Horse running through field

Zenyatta vs. Joe DiMaggio

by Roger Lyons

Hands down, the greatest streak in sports is Joe Dimaggio’s 56-game hitting streak in the season of 1941. I say this advisedly–advised, that is, by an article written by Stephen Jay Gould for The New York Review of Books (August 18, 1988), which I read back then and managed to track down for this occasion in that publication’s online archive. In it, Gould cites Nobel laureate in physics, Edward Mills Purcell, who conducted probability analyses of all recorded streaks in baseball to find out which ones had been likely to occur all along and which ones were utterly improbable. He found that all “fell victim to the laws of probability,” except for Joe Dimaggio’s 56-game hitting streak.

That streak is so improbable, Purcell concludes, that “to make it likely (probability greater than 50%) that a run of even 50 games will occur in the history of baseball up to (then), baseball rosters would have to include either four lifetime .400 batters or 52 lifetime .350 batters over careers of one thousand games.” Nobody has ever hit .400 lifetime, and, then as now, only three major league players have had lifetime batting averages over .350–Ty Cobb, Rogers Hornsby, and Joe Jackson. Joe Dimmagio hit only .325 lifetime.

So, there you are. The question is, how many consecutive races would Zenyatta have to win in order to run up a streak as improbable as that?

I wouldn’t know how to get the right answer, but let’s look at it this way. The nearest any player has approached Dimaggio’s 56-game hitting streak was Pete Rose’s 44-game streak in 1978, not counting the old record of 45 games set by Willie Keeler in 1896–a different era. Dimaggio’s streak was 1.27 times longer than that of Pete Rose.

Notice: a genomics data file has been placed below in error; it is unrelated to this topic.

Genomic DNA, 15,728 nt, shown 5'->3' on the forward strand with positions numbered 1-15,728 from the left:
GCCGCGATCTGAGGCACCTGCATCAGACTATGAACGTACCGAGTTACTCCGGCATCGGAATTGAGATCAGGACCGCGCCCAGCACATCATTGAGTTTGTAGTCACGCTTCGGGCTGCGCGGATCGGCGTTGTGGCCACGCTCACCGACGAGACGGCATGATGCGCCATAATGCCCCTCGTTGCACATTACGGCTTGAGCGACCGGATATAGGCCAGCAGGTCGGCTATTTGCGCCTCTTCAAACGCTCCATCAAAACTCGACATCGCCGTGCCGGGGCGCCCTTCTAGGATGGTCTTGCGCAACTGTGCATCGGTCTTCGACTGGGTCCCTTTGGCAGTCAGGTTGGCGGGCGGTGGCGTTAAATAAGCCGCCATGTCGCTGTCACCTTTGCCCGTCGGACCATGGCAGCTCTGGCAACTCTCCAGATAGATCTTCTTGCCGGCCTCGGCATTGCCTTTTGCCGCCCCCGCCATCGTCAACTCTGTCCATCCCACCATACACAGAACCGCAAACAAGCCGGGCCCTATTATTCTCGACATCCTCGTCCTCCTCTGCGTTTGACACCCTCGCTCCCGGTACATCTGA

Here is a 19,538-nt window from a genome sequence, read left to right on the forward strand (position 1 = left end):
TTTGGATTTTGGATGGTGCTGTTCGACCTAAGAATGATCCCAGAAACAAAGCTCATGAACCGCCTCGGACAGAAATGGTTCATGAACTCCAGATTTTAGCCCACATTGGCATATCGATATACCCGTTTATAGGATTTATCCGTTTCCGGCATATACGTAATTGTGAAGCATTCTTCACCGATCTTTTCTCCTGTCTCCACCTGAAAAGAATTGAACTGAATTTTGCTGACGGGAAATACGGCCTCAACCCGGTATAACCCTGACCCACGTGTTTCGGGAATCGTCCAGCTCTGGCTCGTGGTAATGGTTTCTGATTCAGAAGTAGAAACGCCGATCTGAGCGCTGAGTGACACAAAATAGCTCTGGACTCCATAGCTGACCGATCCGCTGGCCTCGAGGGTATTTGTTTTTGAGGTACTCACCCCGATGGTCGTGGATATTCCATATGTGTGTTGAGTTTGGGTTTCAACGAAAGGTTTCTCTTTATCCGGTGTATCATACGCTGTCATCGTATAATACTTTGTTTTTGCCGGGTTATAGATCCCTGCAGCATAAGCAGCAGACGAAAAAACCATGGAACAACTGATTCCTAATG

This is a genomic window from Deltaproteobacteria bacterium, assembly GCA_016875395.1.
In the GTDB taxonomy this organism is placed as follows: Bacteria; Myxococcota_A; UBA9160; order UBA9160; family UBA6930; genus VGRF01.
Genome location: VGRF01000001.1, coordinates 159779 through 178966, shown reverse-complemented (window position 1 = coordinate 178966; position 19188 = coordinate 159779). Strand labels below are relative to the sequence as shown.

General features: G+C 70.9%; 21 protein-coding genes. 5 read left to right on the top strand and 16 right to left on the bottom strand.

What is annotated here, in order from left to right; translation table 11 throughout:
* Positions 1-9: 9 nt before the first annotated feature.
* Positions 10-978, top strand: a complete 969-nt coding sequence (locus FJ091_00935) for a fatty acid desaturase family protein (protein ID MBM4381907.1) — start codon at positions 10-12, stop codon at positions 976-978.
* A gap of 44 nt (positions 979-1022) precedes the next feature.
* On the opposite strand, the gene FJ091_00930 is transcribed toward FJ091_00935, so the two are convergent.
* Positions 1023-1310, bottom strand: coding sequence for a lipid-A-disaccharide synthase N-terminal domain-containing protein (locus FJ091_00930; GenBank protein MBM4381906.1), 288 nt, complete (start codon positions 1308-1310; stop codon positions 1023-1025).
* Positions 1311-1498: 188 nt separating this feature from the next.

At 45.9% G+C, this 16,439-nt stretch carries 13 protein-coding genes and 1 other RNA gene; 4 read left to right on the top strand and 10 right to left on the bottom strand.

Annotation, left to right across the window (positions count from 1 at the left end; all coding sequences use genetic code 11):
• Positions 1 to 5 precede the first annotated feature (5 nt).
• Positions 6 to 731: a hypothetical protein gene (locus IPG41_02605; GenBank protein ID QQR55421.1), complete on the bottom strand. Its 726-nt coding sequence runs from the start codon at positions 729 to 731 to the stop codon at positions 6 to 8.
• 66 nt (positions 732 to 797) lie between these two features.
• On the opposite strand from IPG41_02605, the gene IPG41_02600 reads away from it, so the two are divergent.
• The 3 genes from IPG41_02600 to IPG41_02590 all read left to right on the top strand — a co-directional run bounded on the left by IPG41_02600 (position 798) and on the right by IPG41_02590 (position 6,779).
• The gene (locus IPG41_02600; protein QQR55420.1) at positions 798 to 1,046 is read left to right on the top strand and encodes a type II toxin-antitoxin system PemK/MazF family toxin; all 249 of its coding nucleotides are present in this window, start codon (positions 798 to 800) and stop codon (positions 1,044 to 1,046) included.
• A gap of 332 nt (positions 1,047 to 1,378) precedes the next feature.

But we know from Purcell’s study that a 44-game hitting streak has at least a 50% probability. Every once in awhile someone is going to achieve it even though nobody except Pete Rose has done so lately (kind of like the Triple Crown). Given past racing streaks, I think it’s fair to assume that winning 18 consecutive races–she’s won 19 already–is probable enough to be comparable to a 44-game hitting streak. If so, it would mean Zenyatta could equal Dimaggio’s streak by winning 23 consecutive races.

But it can’t be that simple. She has the very great advantage of entering the starting gate at a chosen time and place, and that depends to some extent on how she’s training. Dimaggio had to step up to the plate every day, wherever the Yankees happened to be playing. Again, I don’t know the technically correct way to do this, but it seems to me Zenyatta would have to win, say, 25–maybe 26–consecutive races in order to be in the same ballpark as Joltin’ Joe.

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